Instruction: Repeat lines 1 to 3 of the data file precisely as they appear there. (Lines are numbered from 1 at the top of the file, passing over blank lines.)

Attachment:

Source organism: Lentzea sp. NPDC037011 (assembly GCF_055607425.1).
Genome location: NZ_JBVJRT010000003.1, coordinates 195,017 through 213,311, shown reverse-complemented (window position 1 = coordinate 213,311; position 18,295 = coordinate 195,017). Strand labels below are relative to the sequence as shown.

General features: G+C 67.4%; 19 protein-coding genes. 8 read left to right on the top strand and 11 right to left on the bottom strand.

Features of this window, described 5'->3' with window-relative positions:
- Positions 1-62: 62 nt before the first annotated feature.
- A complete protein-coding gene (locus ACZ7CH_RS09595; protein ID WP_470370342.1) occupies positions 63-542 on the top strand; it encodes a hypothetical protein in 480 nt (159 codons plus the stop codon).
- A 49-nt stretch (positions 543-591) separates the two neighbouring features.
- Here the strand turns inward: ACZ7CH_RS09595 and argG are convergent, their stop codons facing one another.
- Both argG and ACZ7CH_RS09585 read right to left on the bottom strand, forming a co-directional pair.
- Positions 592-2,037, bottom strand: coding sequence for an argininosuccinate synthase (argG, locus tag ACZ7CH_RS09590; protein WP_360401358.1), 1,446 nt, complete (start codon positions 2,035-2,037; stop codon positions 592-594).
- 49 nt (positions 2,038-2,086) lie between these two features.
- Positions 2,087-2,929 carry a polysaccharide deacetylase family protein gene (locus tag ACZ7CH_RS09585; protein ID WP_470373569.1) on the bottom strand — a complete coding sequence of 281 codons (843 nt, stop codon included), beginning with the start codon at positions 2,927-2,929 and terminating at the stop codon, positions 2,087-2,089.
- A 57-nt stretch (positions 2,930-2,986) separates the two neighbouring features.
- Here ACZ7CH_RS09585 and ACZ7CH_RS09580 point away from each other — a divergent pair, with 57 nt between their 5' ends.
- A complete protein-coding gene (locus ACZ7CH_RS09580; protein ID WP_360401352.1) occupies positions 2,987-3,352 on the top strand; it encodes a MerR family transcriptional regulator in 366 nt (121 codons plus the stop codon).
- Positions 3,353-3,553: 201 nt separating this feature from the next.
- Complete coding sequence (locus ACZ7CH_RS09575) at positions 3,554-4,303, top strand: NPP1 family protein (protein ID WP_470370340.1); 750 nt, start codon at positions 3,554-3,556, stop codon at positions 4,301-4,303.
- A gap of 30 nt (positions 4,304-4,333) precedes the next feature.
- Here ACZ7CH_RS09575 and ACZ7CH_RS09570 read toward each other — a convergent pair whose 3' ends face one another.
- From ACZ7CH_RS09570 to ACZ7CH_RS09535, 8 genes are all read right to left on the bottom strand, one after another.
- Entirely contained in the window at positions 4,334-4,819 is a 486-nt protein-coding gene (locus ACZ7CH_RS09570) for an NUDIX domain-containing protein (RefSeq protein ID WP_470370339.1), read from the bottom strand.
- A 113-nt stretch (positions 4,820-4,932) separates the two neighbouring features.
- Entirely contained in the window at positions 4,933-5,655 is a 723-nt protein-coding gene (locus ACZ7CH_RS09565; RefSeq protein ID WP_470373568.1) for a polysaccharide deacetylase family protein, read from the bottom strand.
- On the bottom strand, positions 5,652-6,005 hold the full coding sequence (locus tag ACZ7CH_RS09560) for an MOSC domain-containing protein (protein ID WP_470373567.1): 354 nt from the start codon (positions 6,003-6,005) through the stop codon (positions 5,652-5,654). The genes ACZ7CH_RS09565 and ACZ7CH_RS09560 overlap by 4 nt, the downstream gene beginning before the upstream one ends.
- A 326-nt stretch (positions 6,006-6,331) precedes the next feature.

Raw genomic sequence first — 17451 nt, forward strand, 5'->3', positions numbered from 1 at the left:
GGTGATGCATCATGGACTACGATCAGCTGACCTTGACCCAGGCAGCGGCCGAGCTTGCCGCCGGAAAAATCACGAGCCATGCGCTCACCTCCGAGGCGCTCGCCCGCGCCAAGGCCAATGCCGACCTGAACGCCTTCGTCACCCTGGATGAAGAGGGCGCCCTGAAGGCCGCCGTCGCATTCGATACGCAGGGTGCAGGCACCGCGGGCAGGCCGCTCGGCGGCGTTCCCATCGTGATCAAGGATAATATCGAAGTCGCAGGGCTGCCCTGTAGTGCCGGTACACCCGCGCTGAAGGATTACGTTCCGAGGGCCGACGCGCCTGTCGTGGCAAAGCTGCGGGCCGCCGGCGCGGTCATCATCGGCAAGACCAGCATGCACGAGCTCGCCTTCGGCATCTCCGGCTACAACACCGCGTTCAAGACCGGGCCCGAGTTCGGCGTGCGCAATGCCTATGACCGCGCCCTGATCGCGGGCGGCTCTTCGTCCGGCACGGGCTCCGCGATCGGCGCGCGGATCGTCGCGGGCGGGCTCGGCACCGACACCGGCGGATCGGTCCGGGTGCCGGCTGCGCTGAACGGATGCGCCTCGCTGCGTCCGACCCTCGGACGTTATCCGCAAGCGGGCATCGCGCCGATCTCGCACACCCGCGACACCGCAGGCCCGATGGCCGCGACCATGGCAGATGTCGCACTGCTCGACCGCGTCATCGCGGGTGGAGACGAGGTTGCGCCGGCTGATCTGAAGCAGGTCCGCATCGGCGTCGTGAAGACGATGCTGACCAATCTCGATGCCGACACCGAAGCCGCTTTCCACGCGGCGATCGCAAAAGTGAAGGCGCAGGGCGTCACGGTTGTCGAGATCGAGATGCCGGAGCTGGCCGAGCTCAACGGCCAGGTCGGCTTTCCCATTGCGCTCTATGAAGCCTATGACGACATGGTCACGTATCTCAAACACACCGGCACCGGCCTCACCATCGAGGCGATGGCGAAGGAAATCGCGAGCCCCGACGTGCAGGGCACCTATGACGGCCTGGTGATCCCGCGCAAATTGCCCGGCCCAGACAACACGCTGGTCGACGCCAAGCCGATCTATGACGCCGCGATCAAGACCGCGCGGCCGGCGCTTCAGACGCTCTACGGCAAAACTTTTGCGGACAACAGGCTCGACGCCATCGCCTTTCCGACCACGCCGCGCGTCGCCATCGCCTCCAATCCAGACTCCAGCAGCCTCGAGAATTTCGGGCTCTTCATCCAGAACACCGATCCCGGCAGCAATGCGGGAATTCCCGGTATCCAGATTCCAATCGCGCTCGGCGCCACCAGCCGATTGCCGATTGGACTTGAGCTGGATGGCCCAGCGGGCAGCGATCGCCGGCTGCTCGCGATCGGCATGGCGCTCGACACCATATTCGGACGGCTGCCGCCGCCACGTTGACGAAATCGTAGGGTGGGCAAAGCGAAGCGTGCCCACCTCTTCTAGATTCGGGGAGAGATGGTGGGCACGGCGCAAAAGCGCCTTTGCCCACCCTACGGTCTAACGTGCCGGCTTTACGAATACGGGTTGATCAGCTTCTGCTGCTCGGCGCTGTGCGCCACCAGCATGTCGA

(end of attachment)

Source organism: Lentzea sp. NPDC037011 (assembly GCF_055607425.1).
Genome location: NZ_JBVJRT010000003.1, coordinates 195,017 through 213,311, shown reverse-complemented (window position 1 = coordinate 213,311; position 18,295 = coordinate 195,017). Strand labels below are relative to the sequence as shown.

General features: G+C 67.4%; 19 protein-coding genes. 8 read left to right on the top strand and 11 right to left on the bottom strand.